Leeds City College: Plans to axe support service for vulnerable students would have 'disastrous effect'

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A proposal to axe a support service for vulnerable college students would have a "disastrous effect", a union has insisted.

Leeds City College wants to save around £160,000 in staffing costs, according to Unison, which said the college is currently consulting on redundancies.

The union said that staff at risk of losing their jobs are based in the independent-learning department and provide "crucial one-to-one support", delivering services including help with literacy, digital skills and securing jobs.

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Simon Hulme

It was also insisted that the support has been a lifeline for students, some of whom have learning difficulties or have been learning English as a second language.

Unison said that while the college aims to redeploy staff at risk of redundancies, the service they provide would still disappear.

Brendan Cafferty, the union's regional organiser, said: "A vital service providing crucial support for some of the most vulnerable students at the college would be lost under these proposals.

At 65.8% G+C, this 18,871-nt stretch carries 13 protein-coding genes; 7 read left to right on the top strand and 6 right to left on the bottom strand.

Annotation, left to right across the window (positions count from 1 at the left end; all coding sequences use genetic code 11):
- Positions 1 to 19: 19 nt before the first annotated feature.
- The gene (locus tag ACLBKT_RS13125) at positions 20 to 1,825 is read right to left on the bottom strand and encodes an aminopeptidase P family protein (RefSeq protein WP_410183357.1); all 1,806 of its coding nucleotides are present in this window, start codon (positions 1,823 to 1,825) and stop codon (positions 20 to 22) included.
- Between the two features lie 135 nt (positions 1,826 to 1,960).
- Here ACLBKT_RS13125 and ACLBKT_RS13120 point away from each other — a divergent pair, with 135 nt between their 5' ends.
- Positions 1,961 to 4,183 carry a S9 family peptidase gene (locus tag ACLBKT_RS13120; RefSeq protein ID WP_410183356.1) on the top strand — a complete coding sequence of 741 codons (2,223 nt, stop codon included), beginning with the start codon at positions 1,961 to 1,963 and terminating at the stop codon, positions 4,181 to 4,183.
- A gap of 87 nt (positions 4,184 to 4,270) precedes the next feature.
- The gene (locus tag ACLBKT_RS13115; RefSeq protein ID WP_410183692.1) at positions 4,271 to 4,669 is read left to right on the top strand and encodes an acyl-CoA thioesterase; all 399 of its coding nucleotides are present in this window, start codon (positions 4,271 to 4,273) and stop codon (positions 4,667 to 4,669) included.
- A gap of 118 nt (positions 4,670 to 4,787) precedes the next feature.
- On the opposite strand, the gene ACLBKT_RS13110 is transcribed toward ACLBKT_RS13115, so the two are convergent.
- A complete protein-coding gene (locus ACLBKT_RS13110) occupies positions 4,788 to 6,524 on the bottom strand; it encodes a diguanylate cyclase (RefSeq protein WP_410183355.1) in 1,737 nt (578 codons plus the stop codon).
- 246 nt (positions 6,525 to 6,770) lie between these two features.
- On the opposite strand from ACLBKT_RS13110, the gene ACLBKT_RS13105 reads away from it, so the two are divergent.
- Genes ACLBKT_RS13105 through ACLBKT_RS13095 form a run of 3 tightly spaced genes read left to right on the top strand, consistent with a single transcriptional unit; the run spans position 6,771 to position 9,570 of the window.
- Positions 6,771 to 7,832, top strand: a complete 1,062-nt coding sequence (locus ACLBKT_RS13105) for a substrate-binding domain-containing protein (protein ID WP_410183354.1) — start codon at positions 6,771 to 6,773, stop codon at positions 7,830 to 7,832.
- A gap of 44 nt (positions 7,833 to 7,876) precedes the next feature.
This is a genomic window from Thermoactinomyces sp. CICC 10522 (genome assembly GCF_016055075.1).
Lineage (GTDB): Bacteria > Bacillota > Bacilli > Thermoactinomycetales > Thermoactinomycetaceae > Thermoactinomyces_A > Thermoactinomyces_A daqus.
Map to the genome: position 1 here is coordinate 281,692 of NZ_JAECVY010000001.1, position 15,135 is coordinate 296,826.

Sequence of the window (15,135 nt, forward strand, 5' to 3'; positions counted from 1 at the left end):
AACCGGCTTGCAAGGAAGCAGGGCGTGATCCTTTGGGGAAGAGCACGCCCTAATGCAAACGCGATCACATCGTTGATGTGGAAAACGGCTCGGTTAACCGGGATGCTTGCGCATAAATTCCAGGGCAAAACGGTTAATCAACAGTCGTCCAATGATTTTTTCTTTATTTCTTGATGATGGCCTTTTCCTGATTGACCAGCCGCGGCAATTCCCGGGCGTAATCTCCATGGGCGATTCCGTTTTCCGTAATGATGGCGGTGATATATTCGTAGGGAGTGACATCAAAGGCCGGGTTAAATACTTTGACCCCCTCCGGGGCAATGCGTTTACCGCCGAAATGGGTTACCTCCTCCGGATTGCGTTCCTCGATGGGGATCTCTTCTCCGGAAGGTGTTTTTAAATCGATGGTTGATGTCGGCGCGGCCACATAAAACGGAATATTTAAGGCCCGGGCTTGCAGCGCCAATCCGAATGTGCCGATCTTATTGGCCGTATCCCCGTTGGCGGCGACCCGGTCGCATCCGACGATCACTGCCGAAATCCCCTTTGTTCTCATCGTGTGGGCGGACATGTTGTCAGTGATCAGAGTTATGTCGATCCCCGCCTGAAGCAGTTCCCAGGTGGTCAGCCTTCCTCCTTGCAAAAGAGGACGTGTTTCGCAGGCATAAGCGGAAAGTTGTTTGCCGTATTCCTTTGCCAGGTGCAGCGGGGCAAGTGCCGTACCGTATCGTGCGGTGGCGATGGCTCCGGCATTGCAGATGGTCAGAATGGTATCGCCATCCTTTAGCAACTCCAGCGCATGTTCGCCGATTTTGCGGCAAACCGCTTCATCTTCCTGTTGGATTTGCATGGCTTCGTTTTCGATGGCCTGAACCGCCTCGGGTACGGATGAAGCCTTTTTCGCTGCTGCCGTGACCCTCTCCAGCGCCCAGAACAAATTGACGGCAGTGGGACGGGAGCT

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"The damage that would cause to current students cannot be overstated. The move could also seriously affect the likelihood of vulnerable students applying to the college in future too. The college must do all it can to avoid cuts."

A spokesperson for Leeds City College said: “While we, and the wider further education sector, are operating within a challenging financial climate, the proposed changes are fundamentally driven by our commitment to enhancing the quality of our student support services.

“We will continue to offer students high standards of support by optimising the activities that benefit them the most such as specialist support, group workshops and focused one-to-ones, while removing the services that are less impactful, in accordance with student feedback.

“We believe that these changes will improve the overall quality of our services and benefit both our students and staff.”

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